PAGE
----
Another approach is to take a Christmas or wintery sounding word and find an alternative meaning for it. In the following cracker jokes we have 'frostbite' and 'ice caps.' They have their commonplace meaning but here the joke writers have found alternative meanings and then written a set-up to fit:

 

“What do you get when you cross a snowman with a vampire?
Frostbite!”

 “What do snowmen wear on their heads? Ice caps!”

 

And here Milton Jones finds a different meaning in an everyday phrase, this time reversing the formula in that the phrase he is working with (‘sitting in traffic’) is in the set-up rather than the payoff:

 

"I hate sitting in traffic, because I always get run over."

 

 Another way of finding an unexpected meaning in a phrase is to take one that is normally figurative and take it literally. Here's a cracker one:

 

 “What is the best Christmas present in the world? A broken drum, you just can't beat it! “

 

And now one from Milton Jones:

 

 "About a month before he died, my grandfather, we covered his back full of lard – after that he went downhill very quickly."

 

The idiomatic phrase 'went downhill quickly’ means of course that the person’s health rapidly worsened. Milton Jones would have seen it's potential for being taken literally. He'd have then explored situations where someone might have literally gone downhill quickly. Again, the next step is to write the set-up that makes the phrase into a payoff. The cleverness of it is that the payoff has both the literal and figurative meanings operating. The grandfather literally went downhill very quickly but also after that dangerous indignity his health would have plummeted too.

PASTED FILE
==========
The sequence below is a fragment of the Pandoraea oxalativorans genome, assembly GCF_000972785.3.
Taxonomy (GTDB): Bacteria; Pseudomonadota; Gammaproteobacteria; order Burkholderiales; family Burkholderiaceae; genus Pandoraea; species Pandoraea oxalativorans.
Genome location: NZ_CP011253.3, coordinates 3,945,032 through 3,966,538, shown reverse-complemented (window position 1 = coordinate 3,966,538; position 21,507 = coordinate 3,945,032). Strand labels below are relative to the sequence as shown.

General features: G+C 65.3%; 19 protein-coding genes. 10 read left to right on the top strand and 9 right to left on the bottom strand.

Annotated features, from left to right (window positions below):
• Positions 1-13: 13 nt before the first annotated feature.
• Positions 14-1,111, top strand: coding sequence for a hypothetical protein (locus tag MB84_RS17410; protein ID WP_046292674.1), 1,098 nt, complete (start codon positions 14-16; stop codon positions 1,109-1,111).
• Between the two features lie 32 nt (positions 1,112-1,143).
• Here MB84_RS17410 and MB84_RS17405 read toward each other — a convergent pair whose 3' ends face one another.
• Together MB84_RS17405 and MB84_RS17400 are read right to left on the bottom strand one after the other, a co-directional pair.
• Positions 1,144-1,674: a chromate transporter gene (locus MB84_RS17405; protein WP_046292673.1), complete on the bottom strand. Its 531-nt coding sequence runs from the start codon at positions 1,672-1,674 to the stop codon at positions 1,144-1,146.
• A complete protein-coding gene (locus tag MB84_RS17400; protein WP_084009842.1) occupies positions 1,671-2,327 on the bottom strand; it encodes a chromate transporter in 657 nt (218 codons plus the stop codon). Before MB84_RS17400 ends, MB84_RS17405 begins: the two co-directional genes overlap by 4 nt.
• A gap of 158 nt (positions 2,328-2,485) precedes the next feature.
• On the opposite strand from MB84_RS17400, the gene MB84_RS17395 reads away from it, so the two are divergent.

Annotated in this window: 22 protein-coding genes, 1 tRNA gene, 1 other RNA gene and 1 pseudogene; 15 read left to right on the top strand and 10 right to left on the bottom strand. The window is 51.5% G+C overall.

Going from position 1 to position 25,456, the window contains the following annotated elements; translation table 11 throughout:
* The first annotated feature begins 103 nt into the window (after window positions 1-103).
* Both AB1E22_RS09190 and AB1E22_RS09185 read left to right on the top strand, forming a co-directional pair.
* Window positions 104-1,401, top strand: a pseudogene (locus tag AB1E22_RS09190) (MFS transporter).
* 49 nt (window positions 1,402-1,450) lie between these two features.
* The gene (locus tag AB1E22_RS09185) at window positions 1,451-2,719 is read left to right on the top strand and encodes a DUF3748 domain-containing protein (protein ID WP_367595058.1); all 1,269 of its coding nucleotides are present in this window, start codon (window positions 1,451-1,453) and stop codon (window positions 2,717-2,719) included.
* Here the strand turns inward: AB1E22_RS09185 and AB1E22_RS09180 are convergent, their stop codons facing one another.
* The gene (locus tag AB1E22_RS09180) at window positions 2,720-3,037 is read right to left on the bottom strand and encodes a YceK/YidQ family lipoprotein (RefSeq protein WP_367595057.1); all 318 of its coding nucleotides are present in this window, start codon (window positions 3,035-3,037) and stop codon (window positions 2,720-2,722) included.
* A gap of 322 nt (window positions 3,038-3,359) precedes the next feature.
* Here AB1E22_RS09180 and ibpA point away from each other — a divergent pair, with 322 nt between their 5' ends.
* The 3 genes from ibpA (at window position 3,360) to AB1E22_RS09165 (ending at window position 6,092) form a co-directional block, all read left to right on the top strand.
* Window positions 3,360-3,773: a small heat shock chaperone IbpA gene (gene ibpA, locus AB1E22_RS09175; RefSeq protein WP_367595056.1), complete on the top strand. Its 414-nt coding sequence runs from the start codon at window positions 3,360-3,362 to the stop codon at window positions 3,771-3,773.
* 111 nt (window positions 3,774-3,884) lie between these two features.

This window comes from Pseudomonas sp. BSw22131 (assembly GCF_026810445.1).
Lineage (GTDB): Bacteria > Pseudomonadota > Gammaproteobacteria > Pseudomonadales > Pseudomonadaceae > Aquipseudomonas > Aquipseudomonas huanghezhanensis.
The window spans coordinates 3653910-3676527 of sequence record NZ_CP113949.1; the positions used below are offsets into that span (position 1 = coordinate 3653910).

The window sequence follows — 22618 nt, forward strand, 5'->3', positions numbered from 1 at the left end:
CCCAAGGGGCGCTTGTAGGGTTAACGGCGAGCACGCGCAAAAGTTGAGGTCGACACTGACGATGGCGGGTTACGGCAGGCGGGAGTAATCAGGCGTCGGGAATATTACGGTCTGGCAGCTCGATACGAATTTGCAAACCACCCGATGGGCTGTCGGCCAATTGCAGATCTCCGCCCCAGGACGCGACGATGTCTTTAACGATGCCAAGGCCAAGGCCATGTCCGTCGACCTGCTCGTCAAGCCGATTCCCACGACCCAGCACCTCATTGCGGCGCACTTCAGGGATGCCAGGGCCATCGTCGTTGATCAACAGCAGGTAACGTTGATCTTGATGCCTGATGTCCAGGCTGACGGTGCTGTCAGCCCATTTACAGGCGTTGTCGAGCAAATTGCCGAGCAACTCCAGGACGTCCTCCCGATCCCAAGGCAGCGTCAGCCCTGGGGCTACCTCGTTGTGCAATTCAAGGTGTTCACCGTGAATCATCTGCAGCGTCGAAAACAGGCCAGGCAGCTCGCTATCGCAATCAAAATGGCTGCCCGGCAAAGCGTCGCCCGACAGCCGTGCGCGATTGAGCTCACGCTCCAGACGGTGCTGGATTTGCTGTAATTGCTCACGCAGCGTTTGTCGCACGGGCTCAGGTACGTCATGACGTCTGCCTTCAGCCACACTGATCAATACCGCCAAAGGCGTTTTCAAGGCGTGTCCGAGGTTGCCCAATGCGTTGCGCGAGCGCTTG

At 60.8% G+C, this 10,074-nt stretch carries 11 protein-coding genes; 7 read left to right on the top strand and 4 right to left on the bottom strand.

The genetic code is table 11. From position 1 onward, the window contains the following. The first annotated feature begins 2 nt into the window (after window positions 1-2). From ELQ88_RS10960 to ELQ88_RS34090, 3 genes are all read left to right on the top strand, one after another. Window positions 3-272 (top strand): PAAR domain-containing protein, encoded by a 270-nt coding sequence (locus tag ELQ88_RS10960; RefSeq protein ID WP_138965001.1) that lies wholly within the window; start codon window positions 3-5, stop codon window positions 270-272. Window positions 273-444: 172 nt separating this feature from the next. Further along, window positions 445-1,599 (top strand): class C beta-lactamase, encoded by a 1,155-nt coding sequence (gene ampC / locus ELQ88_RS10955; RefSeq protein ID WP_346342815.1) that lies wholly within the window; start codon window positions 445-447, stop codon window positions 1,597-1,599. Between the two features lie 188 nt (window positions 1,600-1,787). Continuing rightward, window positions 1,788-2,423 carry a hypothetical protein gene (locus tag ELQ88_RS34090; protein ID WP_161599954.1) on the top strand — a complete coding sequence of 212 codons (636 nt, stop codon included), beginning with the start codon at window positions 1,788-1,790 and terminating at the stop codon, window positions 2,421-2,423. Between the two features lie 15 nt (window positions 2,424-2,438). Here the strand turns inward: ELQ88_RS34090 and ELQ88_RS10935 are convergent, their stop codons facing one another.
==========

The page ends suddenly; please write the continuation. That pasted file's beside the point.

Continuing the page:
Stand-ups of course have the advantage over cracker joke writers as they are writing gags for their own persona (rather than for anyone to say) and playing to a grown-up audience (rather than all the family). They also overwhelmingly make the gags personal and they can explore any topic under the sun. And, of course, the above is just a selection of the techniques they use. Despite all the differences though between stand-up and cracker gags certain techniques apply across the board when it comes to one-liners.

 

So now you know how it’s done, if you’re not satisfied with the jokes in your crackers you can do something about it…

 

For more on one-liners see this blog.

Find details here of Chris' next stand-up courses.